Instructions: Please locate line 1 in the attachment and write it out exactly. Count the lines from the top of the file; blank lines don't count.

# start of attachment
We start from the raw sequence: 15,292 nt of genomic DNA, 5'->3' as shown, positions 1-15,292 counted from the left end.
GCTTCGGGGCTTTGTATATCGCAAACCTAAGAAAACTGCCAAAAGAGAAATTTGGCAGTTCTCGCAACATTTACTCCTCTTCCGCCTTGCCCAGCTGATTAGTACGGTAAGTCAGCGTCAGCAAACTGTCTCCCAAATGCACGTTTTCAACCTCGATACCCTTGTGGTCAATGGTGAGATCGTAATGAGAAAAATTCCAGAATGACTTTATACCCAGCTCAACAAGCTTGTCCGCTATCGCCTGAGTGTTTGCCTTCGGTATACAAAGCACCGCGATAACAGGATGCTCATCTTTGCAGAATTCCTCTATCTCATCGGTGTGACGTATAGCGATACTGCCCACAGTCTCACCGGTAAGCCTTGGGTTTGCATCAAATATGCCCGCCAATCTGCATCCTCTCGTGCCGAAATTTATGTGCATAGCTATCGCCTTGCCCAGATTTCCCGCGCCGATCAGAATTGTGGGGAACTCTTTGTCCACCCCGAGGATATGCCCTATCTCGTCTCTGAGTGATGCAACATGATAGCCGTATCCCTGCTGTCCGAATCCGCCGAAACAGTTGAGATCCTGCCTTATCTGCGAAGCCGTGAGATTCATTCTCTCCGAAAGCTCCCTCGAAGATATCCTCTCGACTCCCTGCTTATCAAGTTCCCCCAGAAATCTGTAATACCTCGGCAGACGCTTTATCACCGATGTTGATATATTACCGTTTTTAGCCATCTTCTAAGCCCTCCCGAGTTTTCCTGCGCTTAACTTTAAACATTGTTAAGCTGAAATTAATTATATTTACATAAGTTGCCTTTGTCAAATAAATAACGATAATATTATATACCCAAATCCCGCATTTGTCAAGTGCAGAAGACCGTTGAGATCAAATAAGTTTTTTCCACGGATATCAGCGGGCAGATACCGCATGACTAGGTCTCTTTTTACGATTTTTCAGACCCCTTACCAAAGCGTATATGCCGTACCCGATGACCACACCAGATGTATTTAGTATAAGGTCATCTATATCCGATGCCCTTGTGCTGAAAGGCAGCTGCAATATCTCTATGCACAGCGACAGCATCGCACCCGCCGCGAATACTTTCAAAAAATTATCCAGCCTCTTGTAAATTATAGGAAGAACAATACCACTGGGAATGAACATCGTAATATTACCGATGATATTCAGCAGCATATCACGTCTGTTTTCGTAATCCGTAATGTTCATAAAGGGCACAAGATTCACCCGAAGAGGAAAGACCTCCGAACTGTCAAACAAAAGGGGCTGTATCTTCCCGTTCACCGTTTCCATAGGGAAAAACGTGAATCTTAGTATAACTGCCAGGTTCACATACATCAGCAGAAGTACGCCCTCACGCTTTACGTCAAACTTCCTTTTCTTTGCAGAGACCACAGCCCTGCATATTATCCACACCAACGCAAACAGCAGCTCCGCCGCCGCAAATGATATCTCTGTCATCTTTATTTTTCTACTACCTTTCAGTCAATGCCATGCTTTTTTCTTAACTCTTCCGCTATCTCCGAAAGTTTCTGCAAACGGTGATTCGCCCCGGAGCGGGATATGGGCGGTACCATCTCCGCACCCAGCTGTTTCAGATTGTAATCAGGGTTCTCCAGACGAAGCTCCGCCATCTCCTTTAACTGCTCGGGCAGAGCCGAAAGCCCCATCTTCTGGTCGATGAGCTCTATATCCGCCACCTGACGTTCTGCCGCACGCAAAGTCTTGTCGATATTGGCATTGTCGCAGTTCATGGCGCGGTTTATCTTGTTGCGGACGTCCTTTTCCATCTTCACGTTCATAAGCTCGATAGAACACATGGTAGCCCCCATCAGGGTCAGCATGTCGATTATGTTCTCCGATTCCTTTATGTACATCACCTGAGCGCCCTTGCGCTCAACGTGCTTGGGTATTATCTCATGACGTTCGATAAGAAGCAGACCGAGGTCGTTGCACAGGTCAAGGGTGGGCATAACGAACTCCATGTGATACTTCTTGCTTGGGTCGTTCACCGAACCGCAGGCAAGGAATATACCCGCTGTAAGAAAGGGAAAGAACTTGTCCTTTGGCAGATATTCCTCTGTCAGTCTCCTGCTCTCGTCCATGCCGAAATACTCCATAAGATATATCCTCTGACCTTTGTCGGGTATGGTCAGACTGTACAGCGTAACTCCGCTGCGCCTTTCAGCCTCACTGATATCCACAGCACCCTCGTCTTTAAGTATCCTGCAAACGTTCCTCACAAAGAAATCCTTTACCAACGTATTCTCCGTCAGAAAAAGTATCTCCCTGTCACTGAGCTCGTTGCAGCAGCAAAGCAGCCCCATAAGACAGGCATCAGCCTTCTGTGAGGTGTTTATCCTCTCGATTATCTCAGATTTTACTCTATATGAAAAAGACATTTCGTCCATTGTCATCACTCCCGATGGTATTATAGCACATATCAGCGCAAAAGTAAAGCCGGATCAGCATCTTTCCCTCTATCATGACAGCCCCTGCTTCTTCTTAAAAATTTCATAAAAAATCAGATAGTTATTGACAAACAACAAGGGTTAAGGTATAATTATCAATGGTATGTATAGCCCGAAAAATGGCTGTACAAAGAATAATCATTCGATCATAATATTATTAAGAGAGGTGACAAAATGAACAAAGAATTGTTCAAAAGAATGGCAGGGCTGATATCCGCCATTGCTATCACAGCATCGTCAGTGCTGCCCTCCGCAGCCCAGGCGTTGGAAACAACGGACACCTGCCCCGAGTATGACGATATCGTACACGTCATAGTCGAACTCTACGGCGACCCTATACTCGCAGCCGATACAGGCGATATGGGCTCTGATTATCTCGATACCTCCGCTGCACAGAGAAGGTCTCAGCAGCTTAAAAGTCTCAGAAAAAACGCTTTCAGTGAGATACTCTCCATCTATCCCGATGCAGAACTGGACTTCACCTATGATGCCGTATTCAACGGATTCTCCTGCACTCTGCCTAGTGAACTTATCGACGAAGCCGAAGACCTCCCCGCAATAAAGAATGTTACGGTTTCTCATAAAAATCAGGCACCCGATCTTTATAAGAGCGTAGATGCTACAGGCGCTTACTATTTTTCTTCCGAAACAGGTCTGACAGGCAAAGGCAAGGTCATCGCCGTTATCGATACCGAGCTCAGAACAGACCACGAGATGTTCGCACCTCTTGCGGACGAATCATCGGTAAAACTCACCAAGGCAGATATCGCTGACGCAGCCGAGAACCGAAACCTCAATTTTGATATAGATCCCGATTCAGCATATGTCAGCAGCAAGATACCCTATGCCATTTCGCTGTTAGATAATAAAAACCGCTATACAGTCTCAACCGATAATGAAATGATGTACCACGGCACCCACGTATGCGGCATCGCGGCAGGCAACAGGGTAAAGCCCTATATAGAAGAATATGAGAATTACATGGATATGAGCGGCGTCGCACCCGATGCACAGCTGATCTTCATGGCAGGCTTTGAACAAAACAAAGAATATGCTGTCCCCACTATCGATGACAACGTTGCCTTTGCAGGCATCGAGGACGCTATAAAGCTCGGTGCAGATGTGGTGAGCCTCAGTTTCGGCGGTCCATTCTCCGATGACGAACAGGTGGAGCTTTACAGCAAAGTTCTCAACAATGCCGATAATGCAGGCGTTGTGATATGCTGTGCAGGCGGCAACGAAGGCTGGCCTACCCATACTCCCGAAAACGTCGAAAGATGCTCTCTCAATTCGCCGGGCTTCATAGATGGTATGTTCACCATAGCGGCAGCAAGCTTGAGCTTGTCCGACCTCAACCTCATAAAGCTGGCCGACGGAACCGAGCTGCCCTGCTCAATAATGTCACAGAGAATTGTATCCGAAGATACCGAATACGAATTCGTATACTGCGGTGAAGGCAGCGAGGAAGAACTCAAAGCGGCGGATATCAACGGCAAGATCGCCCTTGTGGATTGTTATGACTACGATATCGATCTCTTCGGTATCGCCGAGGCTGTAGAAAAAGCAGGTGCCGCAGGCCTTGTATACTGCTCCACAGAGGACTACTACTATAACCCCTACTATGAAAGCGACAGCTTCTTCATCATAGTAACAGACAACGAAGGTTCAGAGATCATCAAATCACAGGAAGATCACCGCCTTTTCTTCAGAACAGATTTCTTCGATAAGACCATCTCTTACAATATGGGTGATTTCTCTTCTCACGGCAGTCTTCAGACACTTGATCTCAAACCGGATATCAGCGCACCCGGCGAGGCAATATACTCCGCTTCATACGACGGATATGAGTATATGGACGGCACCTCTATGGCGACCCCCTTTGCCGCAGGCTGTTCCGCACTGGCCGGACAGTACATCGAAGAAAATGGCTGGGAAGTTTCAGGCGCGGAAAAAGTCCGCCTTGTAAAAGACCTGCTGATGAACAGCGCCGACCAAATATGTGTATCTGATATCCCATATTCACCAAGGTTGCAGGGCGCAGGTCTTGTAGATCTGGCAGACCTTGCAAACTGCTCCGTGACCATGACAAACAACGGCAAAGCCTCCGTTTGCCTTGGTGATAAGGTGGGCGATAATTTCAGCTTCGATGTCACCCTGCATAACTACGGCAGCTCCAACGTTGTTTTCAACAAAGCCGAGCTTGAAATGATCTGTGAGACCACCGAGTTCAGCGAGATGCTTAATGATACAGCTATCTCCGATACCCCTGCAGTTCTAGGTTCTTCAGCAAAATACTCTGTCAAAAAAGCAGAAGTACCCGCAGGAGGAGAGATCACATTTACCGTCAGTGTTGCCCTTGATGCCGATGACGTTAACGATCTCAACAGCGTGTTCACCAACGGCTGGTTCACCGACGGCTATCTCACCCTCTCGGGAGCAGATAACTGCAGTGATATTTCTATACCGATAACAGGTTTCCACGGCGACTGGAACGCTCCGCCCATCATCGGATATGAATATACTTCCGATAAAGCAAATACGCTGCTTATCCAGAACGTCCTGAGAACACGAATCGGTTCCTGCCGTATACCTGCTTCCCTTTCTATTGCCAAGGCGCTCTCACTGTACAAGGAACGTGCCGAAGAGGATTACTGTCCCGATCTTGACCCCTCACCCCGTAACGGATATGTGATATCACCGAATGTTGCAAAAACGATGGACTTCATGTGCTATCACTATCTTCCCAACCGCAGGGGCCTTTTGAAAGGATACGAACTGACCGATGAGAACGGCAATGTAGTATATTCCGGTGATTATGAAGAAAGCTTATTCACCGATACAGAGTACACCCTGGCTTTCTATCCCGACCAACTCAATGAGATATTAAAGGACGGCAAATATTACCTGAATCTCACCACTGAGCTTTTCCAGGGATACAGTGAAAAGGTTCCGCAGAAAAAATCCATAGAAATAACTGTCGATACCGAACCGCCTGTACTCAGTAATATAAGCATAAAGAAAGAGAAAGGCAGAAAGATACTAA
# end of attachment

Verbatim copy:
We start from the raw sequence: 15,292 nt of genomic DNA, 5'->3' as shown, positions 1-15,292 counted from the left end.